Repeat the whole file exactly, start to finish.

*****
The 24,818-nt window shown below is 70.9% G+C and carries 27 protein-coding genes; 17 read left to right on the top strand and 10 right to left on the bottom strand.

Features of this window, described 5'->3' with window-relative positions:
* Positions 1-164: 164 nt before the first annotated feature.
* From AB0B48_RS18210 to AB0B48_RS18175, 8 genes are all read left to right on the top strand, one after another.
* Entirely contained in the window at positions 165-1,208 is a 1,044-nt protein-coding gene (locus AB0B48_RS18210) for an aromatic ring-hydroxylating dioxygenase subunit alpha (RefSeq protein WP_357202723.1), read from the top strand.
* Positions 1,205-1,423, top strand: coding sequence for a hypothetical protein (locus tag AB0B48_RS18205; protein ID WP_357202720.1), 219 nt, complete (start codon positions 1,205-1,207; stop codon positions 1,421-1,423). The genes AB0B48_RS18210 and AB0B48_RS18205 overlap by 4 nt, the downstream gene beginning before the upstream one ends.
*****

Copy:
The 24,818-nt window shown below is 70.9% G+C and carries 27 protein-coding genes; 17 read left to right on the top strand and 10 right to left on the bottom strand.

Features of this window, described 5'->3' with window-relative positions:
* Positions 1-164: 164 nt before the first annotated feature.
* From AB0B48_RS18210 to AB0B48_RS18175, 8 genes are all read left to right on the top strand, one after another.
* Entirely contained in the window at positions 165-1,208 is a 1,044-nt protein-coding gene (locus AB0B48_RS18210) for an aromatic ring-hydroxylating dioxygenase subunit alpha (RefSeq protein WP_357202723.1), read from the top strand.
* Positions 1,205-1,423, top strand: coding sequence for a hypothetical protein (locus tag AB0B48_RS18205; protein ID WP_357202720.1), 219 nt, complete (start codon positions 1,205-1,207; stop codon positions 1,421-1,423). The genes AB0B48_RS18210 and AB0B48_RS18205 overlap by 4 nt, the downstream gene beginning before the upstream one ends.